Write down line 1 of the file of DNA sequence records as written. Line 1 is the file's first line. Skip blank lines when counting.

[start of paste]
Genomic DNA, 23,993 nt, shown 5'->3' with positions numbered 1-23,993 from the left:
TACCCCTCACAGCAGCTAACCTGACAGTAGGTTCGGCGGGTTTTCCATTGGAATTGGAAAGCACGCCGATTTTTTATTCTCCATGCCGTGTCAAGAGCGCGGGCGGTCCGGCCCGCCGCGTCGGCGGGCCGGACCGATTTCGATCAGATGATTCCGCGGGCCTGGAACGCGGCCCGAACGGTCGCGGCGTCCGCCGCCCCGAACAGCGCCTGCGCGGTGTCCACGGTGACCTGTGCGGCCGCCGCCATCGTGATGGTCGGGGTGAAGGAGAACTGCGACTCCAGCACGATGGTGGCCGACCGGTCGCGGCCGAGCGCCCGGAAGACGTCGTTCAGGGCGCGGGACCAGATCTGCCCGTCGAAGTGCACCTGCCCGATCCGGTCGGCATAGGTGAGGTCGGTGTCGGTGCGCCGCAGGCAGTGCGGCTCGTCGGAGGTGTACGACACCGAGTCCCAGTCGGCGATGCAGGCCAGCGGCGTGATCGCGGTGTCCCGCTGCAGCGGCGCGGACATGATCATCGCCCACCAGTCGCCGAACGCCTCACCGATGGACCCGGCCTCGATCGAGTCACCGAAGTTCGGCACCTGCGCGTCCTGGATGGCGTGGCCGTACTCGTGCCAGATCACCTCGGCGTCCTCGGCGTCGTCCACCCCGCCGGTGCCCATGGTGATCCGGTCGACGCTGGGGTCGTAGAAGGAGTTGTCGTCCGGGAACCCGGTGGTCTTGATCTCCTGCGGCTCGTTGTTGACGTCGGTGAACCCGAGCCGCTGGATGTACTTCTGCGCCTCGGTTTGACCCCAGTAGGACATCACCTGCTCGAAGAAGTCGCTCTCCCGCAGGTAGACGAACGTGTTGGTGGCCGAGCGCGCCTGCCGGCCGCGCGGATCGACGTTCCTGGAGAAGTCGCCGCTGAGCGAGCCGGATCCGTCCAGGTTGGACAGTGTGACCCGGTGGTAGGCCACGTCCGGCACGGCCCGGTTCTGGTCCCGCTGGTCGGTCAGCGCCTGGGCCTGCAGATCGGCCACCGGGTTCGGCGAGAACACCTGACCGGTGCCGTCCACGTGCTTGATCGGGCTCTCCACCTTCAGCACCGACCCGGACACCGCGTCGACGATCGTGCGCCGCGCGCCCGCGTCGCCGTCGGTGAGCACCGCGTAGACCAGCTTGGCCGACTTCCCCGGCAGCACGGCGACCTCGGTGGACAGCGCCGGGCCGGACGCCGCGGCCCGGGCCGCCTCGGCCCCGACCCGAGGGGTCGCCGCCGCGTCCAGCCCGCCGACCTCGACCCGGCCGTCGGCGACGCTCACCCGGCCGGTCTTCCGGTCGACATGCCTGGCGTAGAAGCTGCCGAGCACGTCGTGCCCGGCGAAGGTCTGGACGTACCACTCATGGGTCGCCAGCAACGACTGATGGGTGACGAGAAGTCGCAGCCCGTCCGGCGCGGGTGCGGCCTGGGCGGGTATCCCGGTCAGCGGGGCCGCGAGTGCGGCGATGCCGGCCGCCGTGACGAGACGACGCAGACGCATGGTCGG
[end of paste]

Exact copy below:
Genomic DNA, 23,993 nt, shown 5'->3' with positions numbered 1-23,993 from the left: